Not to worry – when that happens, you will be the first to know.

Take care, ya’ll!


  1. I garden alot here in Missouri. I love you guys and im addicted to your videos (no not a creepy dude) I just think these videos are very informative. I want so badly to move there. I have wanted to for years but just now became serious. On the garden if there any rabbits there people raise then ask for there poop. Lol I know sounds weird but if you let some sit in a bucket with water in a few days you can strain the solids out and use the liquid as a very nutritious fertilizer for the plants. Will work for all plants even ur little pineapple I sen hahaha. Ned I know that you are very busy but I cant stress enough how much I want to come there and would like to talk with you about ways for me to make a living there via the internet or other ideas. Possibly some sort of tourist venture. Im dreaming hahaha…thanks Jeff Dye

    1. Nothing wrong with dreaming, Jeff. Just know that you DEFINITELY have to have some sort of steady income to live here. You can’t really work here, and if you do, you will be paid peanuts in comparison to a western salary. Oh, and there’s no rabbits here. The crocodiles ate them. 🙂

  2. When you’re in Cebu, hope you could show Talisay around. We’ve tried to find good decent video of Talisay, but couldn’t find one.

  3. LOL crocodiles huh….ummm I don’t like them. Haha I am looking into work I can do online anywhere in the world via internet. I am currently in college and I write so I am looking into that as an option. If you have any ideas of legitimate companies that do that I would greatly appreciate it or if your viewers do I would like that info as well. I want to thank you and Michelle for doing these videos. Her expressions to YOU are hilarious!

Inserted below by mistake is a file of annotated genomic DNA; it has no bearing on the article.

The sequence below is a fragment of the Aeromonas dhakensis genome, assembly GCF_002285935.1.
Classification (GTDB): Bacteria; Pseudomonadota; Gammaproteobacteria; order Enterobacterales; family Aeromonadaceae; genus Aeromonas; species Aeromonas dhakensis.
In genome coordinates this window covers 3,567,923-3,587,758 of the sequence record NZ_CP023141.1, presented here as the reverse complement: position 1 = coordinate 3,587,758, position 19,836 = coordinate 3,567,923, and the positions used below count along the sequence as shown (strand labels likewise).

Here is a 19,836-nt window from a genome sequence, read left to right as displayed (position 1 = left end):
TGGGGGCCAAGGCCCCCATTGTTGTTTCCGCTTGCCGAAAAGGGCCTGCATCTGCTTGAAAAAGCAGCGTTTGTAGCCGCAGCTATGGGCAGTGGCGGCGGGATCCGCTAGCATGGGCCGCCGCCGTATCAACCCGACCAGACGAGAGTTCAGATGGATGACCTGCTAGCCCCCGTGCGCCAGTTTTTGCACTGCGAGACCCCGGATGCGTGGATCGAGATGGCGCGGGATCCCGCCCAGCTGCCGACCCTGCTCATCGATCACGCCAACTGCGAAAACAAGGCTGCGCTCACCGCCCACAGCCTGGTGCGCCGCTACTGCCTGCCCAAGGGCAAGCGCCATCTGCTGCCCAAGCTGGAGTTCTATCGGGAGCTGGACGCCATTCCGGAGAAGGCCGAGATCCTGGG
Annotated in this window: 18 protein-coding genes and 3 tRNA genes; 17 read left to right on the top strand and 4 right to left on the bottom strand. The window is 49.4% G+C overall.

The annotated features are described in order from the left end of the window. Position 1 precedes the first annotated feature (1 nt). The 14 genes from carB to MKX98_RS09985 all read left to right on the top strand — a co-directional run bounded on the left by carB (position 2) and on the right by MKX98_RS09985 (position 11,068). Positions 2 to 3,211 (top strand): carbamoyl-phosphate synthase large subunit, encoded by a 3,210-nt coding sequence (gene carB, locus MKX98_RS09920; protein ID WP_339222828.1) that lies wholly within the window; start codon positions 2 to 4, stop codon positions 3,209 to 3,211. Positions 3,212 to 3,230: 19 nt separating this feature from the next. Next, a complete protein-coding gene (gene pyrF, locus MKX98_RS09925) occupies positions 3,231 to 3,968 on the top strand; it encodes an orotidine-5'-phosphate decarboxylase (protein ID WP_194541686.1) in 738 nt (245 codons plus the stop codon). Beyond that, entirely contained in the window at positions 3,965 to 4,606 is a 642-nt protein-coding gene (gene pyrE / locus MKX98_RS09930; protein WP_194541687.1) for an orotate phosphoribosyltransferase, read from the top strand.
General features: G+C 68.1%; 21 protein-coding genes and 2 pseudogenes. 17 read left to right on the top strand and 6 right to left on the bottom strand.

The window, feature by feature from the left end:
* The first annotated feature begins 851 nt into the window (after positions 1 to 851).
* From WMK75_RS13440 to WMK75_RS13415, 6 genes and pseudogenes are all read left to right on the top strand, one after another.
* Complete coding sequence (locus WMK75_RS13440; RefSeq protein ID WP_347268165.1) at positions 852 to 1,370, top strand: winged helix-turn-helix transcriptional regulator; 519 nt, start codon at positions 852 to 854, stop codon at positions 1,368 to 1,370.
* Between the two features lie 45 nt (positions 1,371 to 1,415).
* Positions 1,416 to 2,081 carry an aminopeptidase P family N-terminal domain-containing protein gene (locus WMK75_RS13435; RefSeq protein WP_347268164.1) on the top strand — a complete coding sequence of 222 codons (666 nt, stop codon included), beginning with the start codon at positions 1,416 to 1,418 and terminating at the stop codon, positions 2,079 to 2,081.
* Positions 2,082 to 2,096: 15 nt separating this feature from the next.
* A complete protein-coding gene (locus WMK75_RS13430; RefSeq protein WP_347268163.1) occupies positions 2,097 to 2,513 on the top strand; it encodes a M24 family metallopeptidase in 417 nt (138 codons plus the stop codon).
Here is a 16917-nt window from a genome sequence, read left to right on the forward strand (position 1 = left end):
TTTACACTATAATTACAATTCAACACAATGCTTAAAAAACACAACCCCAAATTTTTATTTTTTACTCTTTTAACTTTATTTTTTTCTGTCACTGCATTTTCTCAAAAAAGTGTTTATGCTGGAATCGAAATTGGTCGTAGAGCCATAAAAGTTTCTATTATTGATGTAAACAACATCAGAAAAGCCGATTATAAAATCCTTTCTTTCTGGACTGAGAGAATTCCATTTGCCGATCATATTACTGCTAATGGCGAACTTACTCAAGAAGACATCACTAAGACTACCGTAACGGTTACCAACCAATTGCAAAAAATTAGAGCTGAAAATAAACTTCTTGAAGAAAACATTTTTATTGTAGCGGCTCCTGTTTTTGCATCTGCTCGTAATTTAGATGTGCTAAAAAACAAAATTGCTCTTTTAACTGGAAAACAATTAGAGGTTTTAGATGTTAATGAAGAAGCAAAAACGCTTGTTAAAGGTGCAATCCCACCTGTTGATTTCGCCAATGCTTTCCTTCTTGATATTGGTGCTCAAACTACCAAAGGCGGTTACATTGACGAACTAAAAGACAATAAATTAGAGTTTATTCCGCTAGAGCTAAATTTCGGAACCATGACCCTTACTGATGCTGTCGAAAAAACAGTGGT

4. Hi Ned And Michelle
    Regarding you banana trees…once you have harvested your bananas…you normally cut the tree down…generally you only get 1 bunch per tree….Malungai…can be used for tea…but is very good eating…cook the leaves like spinage…or added to stews ..soups stews both meat or fish….Michelle should know that…I love malungai…difficult to find here
    BY the way ned I did send you a messaged..regarding the house you lived in Dauin….you did mention it is up for rental and forsale….I wonder if you’d be so kind to let me have more info …agents or who ever should be contacted regarding the property…..all going to plan I should be in Cebu early Dec…and a few days later should be in Dumaguete…hopefully catch up with you and Michelle for lunch or dinner or what ever..


    1. I put dried mulanngay in my protein shakes and Michell tosses it in dinners whenever she can. Good stuff AND good for you! Thanks, Merv! If we are down that far, I will get the phone number to the homeowner. Personally, I don’t think it’s a great deal – no internet, rocky beach, loud neighbors……

  5. Hi Ned, more great work. From what I understand in organic gardening, you sometimes have ti grow a sacrifice crop [cucumbers] so the rest of your crop is left alone. How about boxing up the snails and selling them to France? Or are the toxic kind? Really enjoying the site.